Reisz is the only professor teaching BIO354 and BIO356 this semester, both of which are mandatory for the paleontology major at UTM. What steps has U of T taken to inform students of Reisz’s past harassment, and why has it continued to let Reisz teach these courses?

MG: I can’t comment on the specifics of individual cases above and beyond what we’ve already said in public. 

What I can say, though, is that we remain firmly committed to creating an environment in which all members of our community feel safe and believe that they can conduct their business, free of harassment of any sort.

We have recently introduced an asynchronous online module on promoting a culture of consent, which we encourage all of our students to view. It provides a lot of information about where to go if you feel you’ve been a victim of sexual violence or sexual harassment. 

Furthermore, we have recently revised our Policy on Sexual Violence and Sexual Harassment after months of extensive consultation. It’s never going to be perfect or please everybody, but we feel that it has evolved in a really good direction, provides stronger protection and support for victims, and provides more effective channels for reporting on incidents. 

TV: Speaking of the revisions, many students have called on the university to commission an independent review of the policy by an expert in gender-based violence. Why hasn’t U of T commissioned this type of review, and does it plan to do so in the future?

MG: We have publicly said that we accept and embrace the idea of external expertise coming in to look at what we’re doing and telling us how we can do it better. We are committed to evolving our practices within the existing policy framework.

TV: Currently, course instructors are making their own rules in terms of students using ChatGPT and other generative AI tools. Does U of T plan to standardize rules around the use of AI in assessments?

MG: Many universities are beginning to generate policies on this, and we’re all comparing notes. At U of T, Vice-Provost, Innovations in Undergraduate Education Susan McCahan and her office have generated FAQs to help instructors, which I think are useful.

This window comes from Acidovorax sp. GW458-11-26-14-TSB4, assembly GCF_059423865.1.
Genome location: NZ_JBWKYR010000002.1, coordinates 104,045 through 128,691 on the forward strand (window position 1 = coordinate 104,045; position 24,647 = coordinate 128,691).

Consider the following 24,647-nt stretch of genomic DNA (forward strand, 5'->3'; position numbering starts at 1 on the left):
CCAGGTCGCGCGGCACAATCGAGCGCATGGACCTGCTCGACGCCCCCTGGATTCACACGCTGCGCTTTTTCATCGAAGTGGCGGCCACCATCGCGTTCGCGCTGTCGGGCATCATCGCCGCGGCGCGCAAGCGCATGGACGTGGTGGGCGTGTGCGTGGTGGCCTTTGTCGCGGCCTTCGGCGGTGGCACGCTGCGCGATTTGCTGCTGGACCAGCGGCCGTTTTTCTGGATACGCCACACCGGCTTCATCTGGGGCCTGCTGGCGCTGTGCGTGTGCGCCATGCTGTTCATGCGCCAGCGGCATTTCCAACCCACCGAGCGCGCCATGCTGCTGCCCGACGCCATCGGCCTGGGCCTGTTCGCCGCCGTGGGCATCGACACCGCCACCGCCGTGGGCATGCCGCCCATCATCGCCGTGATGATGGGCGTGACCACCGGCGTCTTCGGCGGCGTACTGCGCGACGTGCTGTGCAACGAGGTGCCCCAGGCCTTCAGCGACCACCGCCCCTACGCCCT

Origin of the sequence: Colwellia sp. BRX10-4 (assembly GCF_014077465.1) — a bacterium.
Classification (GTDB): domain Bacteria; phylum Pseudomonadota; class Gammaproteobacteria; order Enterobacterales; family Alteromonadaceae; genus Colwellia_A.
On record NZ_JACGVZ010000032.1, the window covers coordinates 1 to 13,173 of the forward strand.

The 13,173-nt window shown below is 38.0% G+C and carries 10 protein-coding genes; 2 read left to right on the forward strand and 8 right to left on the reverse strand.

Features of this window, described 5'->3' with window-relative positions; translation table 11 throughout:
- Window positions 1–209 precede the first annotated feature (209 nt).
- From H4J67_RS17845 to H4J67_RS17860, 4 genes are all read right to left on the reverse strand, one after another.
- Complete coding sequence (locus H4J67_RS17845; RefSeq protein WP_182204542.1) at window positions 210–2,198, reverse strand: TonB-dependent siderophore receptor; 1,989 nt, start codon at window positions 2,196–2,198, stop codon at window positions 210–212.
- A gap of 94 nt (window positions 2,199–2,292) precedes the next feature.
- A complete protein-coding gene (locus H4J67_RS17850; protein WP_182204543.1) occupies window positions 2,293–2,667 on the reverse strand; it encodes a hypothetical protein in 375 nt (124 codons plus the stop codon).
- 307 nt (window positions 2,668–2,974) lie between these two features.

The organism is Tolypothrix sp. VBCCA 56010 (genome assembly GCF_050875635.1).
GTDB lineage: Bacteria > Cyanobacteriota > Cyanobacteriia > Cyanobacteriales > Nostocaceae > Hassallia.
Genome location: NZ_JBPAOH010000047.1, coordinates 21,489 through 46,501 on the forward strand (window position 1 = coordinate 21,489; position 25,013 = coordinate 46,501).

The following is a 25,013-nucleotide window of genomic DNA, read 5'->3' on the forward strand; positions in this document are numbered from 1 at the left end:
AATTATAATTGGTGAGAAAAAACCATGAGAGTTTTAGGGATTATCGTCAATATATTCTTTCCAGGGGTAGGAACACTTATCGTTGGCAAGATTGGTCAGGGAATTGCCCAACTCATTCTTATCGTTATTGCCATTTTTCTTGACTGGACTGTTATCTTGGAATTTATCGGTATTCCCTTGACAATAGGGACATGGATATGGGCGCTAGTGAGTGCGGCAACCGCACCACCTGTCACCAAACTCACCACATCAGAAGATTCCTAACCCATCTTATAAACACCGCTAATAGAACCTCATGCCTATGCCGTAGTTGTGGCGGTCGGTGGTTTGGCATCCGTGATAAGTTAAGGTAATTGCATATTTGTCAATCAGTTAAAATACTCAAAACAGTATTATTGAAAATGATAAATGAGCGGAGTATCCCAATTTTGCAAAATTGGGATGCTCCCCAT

I am quite excited by the opportunity that generative AI presents. It’s forcing instructors to ask themselves, “How do we evaluate students in ways that are more effective? How can we help students integrate these tools into the work that they do from my course?” Because we know that students will be using these tools in the working world. 

I personally do not think we should ban these tools outright. But I do think that we need to apply them thoughtfully, and that’s where we are going to be helping instructors. We are also encouraging instructors to engage in conversations with their students about these tools, rather than pretend they don’t exist, and make sure that the boundaries are clear for everyone.

TV: Have you used ChatGPT to write any of your statements?

MG: I have not! Everyone says that I should try it, and I am curious, but I have not used it.

TV: When is the data for U of T’s student equity census coming out?

MG: I am not sure, but over 95 per cent of current students responded to the survey and have answered all or most of the questions, so we are going to have fantastic data. 

We are working to generate a public-facing dashboard and a summary of the data. We will also share data at the divisional level for individual faculties, so that they can use this data to better support the student body.

A U of T spokesperson later wrote to The Varsity that initial data from the student equity census will be shared publicly later this fall.This interview has been edited for length and clarity.